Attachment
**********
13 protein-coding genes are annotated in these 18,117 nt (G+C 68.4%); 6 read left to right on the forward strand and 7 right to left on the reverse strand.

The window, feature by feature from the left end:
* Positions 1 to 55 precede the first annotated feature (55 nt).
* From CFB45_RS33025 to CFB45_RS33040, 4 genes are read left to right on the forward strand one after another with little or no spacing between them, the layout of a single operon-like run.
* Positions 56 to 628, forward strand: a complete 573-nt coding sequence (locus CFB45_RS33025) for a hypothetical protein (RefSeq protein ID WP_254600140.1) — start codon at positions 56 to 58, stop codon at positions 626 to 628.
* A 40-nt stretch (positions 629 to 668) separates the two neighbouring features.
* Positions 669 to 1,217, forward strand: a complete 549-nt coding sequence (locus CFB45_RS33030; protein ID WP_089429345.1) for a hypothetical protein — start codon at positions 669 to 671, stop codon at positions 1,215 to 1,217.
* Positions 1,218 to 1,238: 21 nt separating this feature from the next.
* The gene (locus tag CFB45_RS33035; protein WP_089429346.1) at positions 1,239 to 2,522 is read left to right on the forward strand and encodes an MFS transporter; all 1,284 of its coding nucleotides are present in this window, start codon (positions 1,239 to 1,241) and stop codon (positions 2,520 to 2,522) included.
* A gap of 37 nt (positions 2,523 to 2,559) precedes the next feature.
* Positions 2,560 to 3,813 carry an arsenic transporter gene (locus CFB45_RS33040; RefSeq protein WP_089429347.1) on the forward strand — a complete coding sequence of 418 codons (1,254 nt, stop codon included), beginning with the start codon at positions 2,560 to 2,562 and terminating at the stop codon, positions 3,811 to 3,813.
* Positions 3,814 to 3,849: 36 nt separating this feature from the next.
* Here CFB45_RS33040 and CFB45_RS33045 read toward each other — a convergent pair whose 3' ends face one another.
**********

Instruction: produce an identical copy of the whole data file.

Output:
13 protein-coding genes are annotated in these 18,117 nt (G+C 68.4%); 6 read left to right on the forward strand and 7 right to left on the reverse strand.

The window, feature by feature from the left end:
* Positions 1 to 55 precede the first annotated feature (55 nt).
* From CFB45_RS33025 to CFB45_RS33040, 4 genes are read left to right on the forward strand one after another with little or no spacing between them, the layout of a single operon-like run.
* Positions 56 to 628, forward strand: a complete 573-nt coding sequence (locus CFB45_RS33025) for a hypothetical protein (RefSeq protein ID WP_254600140.1) — start codon at positions 56 to 58, stop codon at positions 626 to 628.
* A 40-nt stretch (positions 629 to 668) separates the two neighbouring features.
* Positions 669 to 1,217, forward strand: a complete 549-nt coding sequence (locus CFB45_RS33030; protein ID WP_089429345.1) for a hypothetical protein — start codon at positions 669 to 671, stop codon at positions 1,215 to 1,217.
* Positions 1,218 to 1,238: 21 nt separating this feature from the next.
* The gene (locus tag CFB45_RS33035; protein WP_089429346.1) at positions 1,239 to 2,522 is read left to right on the forward strand and encodes an MFS transporter; all 1,284 of its coding nucleotides are present in this window, start codon (positions 1,239 to 1,241) and stop codon (positions 2,520 to 2,522) included.
* A gap of 37 nt (positions 2,523 to 2,559) precedes the next feature.
* Positions 2,560 to 3,813 carry an arsenic transporter gene (locus CFB45_RS33040; RefSeq protein WP_089429347.1) on the forward strand — a complete coding sequence of 418 codons (1,254 nt, stop codon included), beginning with the start codon at positions 2,560 to 2,562 and terminating at the stop codon, positions 3,811 to 3,813.
* Positions 3,814 to 3,849: 36 nt separating this feature from the next.
* Here CFB45_RS33040 and CFB45_RS33045 read toward each other — a convergent pair whose 3' ends face one another.